I've long criticized compensation at US public pension funds. Most pay peanuts and get monkey results. The entire governance structure at most US public pension funds is all wrong, with undue political influence which limits their ability to attract and retain qualified staff.

In Canada, they got the governance right. They set up independent investment boards that operate at arms-length from the government to supervise large public pension funds and plans. These boards oversee all administrative and investment matters. They also set up compensation policies that are in the best interests of stakeholders and review them annually.

And even in Canada, we don't always get bonuses right. I blasted CPPIB for doling out huge bonuses after losing 19% in FY 2009. CPPIB's senior managers were all smiles but the press and politicians had a field day attacking them. The same thing happened with PSPIB, whose CFO got roasted in Ottawa, and at Ontario Teachers' which crashed and burned in 2008 (leverage and illiquid hedge fund investments burned them badly).

But no matter how critical I've been on Canadian pension fund managers receiving outrageous bonuses after the 2008 crisis, their bonuses are based on four-year rolling returns and more importantly, are determined by value added over their policy portfolio. We can argue about which funds use the best benchmarks for each asset class but by and large, Canadian public pension funds have gotten the governance right.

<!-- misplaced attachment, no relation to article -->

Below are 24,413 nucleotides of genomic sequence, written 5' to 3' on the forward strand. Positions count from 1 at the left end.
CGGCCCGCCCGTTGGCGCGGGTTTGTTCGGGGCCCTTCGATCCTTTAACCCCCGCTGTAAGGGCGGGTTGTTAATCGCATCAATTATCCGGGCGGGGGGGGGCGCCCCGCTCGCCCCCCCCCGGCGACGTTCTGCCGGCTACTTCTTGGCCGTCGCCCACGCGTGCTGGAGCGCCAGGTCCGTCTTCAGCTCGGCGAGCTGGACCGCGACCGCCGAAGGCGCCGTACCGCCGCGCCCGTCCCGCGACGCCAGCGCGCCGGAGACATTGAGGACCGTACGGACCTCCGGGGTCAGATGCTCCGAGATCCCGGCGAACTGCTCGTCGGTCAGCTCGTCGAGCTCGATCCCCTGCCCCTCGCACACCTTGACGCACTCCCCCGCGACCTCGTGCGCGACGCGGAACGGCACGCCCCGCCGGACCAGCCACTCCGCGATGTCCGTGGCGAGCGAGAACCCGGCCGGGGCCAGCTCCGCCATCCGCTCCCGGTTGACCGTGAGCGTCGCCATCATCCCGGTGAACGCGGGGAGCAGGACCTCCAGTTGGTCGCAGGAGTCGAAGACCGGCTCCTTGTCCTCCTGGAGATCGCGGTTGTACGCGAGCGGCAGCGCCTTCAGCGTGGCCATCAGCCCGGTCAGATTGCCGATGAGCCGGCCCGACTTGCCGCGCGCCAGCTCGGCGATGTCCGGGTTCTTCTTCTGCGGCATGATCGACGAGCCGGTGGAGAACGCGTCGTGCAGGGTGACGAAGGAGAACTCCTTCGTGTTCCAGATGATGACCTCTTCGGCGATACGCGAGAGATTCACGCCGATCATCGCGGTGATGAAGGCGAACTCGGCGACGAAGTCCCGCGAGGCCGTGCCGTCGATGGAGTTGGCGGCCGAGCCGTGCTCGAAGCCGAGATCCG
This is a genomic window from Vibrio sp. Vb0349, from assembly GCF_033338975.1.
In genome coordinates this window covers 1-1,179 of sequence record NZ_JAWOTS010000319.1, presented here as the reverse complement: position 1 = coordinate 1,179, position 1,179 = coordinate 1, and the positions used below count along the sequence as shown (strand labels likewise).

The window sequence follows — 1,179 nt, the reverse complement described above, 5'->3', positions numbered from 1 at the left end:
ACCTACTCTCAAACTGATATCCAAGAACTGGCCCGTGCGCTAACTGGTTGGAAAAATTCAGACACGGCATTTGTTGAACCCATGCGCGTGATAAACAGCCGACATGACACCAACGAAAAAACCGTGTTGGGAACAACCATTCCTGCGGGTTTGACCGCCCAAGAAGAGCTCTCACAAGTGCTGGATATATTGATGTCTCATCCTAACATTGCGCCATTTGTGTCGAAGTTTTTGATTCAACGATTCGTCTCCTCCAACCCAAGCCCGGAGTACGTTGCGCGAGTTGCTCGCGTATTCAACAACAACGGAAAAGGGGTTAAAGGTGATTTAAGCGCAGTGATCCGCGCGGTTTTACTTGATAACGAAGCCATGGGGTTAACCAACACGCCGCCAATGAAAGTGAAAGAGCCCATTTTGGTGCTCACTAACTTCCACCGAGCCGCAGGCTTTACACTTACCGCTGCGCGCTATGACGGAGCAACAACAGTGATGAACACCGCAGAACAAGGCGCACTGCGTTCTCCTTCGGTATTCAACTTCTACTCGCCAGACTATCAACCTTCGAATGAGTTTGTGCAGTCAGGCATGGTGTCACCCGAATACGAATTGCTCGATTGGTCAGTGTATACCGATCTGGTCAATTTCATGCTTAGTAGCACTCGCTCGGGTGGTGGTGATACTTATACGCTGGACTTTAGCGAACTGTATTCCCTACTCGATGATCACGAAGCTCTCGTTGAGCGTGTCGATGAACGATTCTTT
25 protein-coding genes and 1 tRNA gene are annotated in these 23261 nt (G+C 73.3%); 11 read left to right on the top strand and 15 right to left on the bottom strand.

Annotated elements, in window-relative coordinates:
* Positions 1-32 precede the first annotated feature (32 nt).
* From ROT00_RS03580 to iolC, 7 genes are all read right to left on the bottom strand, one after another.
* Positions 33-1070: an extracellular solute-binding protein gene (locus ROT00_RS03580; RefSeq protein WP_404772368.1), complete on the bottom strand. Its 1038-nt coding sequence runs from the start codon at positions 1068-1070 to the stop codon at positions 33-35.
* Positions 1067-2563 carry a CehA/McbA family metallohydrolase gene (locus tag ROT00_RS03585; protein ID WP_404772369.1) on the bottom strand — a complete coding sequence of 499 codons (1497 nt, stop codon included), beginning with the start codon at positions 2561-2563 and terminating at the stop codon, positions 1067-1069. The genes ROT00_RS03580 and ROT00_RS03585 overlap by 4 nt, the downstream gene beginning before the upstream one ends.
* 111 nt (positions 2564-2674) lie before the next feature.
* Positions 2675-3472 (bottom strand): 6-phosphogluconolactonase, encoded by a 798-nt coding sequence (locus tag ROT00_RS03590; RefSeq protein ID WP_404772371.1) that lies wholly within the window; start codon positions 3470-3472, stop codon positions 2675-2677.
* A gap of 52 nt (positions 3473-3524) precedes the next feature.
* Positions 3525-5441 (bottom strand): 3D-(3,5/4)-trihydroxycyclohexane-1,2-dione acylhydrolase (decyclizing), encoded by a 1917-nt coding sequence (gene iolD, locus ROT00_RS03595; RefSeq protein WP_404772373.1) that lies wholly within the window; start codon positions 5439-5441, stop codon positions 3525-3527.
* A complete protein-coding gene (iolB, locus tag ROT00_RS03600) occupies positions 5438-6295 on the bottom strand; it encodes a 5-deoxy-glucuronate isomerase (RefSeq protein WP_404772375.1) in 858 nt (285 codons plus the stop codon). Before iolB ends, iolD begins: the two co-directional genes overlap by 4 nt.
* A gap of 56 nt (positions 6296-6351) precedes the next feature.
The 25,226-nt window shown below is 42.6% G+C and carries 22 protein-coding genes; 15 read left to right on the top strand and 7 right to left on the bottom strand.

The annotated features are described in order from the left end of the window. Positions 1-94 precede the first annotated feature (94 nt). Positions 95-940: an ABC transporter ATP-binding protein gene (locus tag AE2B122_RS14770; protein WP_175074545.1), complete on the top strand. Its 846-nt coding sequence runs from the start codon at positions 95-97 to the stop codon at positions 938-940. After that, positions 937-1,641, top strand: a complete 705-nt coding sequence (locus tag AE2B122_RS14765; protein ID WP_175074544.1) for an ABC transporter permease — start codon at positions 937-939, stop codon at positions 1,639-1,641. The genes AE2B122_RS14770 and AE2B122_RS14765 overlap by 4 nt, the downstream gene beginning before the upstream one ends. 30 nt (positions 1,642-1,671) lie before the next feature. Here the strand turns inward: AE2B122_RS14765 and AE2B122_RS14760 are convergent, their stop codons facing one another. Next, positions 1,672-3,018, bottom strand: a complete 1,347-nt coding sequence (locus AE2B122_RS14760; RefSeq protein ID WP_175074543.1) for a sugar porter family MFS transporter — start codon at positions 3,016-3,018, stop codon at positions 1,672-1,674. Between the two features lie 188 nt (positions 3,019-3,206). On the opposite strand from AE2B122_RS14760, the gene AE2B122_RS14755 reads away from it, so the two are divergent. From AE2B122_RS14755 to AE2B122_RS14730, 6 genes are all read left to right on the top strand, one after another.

In the US, some large pension funds have started a crusade against fees but few have the compensation system to attract and retain qualified investment managers in public and private markets. None of them have internalized public and private assets to the extent large Canadian public pension funds have.

Finally, as far as auditors telling lawmakers in Richmond on Monday that Virginia's pension fund should be solvent late within the next decade, think they're smoking some hopium. While the situation isn't as grave as public pension fund critics make it out to be, the returns will be substantially lower over the next decade and Virginia and other states have to revise their rosy investment assumptions downward.

Below, VSCPA member James Shepherd, CPA, sounds off about the VRS changes approved by Gov. Bob McDonnell  back in June. As you all know, I'm dead set against defined-contribution (DC) plans and think these so-called "hybrid" plans are just as bad and will end up hurting members during their retirement years.

And Illinois Governor Pat Quinn discusses the state's battle to control public employee pension costs and the possibility the state’s credit rating will be downgraded again. Quinn, speaking to reporters at Bloomberg's Chicago bureau, also talked about his approval ratings.